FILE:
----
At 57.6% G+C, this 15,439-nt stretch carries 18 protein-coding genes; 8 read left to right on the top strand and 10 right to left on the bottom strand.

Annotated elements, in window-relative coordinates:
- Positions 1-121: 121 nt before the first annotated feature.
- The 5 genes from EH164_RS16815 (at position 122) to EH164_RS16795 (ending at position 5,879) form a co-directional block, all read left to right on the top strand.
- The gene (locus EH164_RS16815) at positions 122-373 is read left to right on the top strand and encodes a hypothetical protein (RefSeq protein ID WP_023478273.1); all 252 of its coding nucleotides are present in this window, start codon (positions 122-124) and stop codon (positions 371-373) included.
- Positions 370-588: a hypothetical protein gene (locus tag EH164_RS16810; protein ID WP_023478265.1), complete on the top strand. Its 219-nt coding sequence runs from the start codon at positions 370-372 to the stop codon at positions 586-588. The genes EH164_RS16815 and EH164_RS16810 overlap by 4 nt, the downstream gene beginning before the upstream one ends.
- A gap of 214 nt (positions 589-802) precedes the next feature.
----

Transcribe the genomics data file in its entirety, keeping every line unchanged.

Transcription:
At 57.6% G+C, this 15,439-nt stretch carries 18 protein-coding genes; 8 read left to right on the top strand and 10 right to left on the bottom strand.

Annotated elements, in window-relative coordinates:
- Positions 1-121: 121 nt before the first annotated feature.
- The 5 genes from EH164_RS16815 (at position 122) to EH164_RS16795 (ending at position 5,879) form a co-directional block, all read left to right on the top strand.
- The gene (locus EH164_RS16815) at positions 122-373 is read left to right on the top strand and encodes a hypothetical protein (RefSeq protein ID WP_023478273.1); all 252 of its coding nucleotides are present in this window, start codon (positions 122-124) and stop codon (positions 371-373) included.
- Positions 370-588: a hypothetical protein gene (locus tag EH164_RS16810; protein ID WP_023478265.1), complete on the top strand. Its 219-nt coding sequence runs from the start codon at positions 370-372 to the stop codon at positions 586-588. The genes EH164_RS16815 and EH164_RS16810 overlap by 4 nt, the downstream gene beginning before the upstream one ends.
- A gap of 214 nt (positions 589-802) precedes the next feature.